The second work in the Fi Dem series, began in 2018, was released on 22nd June 2019. This June 22nd is the first National Windrush Day, a public holiday created by the government after many years of campaigning by the Black Caribbean migrant community and an extension of the wider reparations movement in the UK. A potential pacifier in the face of The Windrush Scandal no doubt. Minott reflects on this national holiday which sits in the middle of UK Pride Month and seems to get lost amongst its longer established contemporary. What does this mean for those like her, Black British first and second generation children and grandchildren of Windrush migrants who are LGBTQI+? This work also questions whose labour is it to remember this day? More specifically, the work of her maternal Grandmother Doreen Haynes, a nurse of 52 years.

Zinzi Minott

Zinzi Minott is an artist and dancer whose work focuses on the relationship between dance, bodies and politics. She seeks to complicate the boundaries of dance and the place of black female bodies within the form. Her work explores how dance is perceived through the prisms of race, queer culture, gender and class. She is also interested in the space between dance and other art forms, and—though her practice is driven through dance—the outcomes range from performance and live art to sound, film, dances and object-based work.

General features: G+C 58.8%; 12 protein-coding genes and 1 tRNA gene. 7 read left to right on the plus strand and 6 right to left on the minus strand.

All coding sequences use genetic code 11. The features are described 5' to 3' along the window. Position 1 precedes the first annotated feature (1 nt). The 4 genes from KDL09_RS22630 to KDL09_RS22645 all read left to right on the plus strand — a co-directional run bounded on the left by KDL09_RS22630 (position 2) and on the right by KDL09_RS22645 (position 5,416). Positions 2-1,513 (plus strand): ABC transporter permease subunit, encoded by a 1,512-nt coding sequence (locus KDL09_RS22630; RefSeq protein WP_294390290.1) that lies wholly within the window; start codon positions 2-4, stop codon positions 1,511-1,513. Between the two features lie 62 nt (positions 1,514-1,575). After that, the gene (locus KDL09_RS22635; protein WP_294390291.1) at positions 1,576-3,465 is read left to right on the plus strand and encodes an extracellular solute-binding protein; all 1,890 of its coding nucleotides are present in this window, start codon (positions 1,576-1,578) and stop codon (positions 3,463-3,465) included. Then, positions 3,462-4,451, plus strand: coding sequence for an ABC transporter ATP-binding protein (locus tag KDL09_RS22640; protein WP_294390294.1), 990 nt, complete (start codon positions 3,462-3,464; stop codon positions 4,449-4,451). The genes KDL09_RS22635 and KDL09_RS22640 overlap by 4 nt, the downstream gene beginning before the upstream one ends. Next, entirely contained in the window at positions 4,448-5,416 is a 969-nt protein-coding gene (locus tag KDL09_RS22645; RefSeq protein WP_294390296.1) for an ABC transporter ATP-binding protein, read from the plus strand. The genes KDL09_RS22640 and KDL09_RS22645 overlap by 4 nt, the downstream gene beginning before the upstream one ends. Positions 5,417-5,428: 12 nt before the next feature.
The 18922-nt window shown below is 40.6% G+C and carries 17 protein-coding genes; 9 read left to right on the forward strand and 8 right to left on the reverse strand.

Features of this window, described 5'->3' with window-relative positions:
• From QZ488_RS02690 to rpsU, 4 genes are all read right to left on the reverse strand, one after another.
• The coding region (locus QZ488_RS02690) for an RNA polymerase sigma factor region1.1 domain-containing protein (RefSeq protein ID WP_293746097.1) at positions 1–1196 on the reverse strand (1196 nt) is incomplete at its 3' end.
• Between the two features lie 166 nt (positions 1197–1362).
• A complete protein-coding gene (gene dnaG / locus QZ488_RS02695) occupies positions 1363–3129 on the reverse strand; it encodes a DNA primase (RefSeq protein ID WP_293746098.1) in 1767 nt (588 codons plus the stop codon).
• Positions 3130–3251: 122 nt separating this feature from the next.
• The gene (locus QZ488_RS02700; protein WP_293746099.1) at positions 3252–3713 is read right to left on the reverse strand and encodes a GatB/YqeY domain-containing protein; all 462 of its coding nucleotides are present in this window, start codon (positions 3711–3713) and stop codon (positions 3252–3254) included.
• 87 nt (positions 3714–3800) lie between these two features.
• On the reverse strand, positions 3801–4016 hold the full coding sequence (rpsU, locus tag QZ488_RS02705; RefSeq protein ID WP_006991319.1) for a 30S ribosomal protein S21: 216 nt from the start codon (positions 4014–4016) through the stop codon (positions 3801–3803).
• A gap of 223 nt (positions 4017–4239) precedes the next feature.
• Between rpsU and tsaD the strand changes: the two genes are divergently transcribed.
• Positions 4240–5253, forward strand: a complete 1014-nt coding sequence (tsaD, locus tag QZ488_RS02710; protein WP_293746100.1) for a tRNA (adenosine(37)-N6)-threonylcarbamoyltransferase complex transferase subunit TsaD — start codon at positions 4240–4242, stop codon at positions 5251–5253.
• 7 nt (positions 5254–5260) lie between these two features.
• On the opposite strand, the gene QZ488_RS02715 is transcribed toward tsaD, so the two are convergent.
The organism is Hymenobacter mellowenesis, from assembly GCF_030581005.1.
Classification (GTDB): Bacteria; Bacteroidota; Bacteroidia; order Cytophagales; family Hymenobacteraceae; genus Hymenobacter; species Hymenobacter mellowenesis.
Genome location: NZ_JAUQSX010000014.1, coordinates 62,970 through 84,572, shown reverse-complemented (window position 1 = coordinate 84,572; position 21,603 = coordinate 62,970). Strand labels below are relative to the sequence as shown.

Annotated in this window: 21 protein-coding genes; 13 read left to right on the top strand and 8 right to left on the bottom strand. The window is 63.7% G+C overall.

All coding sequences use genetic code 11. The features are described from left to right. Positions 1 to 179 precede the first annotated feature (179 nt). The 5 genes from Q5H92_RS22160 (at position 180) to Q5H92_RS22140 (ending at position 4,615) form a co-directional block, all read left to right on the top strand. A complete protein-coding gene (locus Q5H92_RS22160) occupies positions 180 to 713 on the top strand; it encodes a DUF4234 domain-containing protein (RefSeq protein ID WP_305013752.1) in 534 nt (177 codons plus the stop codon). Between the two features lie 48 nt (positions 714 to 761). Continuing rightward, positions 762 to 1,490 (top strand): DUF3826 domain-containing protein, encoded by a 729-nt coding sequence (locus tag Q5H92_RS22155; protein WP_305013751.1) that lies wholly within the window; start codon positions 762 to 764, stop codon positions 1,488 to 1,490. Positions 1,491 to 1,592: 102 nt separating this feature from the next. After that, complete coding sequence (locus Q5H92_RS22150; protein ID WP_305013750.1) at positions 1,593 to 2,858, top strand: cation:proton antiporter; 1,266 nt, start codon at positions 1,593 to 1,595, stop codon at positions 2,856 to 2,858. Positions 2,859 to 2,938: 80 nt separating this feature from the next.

In 2016–17, she was artist-in-residence at both Tate Modern and Tate Britain. She was commissioned by Tate to create 'Nowse Bwoy and Aunty…The saving of a life' which premiered at Tate Britain with sound by cellist Pete Yelding. Zinzi has also been artist in residence at Rich Mix and Dance Research Space, and is currently resident artist at Somerset House and Once Dance UK Trailblazer. She was awarded the Arts Council's Artist International Development Fund, Jerwood Micro Bursary and the Live Art UK/Live Art Development Agency's Diverse Actions Leadership Bursary. She was Artist in Residence at the Serpentine Gallery 2018, and is currently one of two artist commissioned under CONTINUOUS, a four-year partnership between BALTIC Centre for Contemporary Art (Gateshead) and Siobhan Davies Dance to explore the relationship between contemporary dance and the visual arts. The work will premiere autumn 2019 at BALTIC and tour in 2020. Her new work What Kind of Slave Would I Be? will also tour this year.


Fi Dem II (2019), Fi Dem (2018), Gun Fingers and Opaque Bullets (2017), One Lyrical Bitch (2016)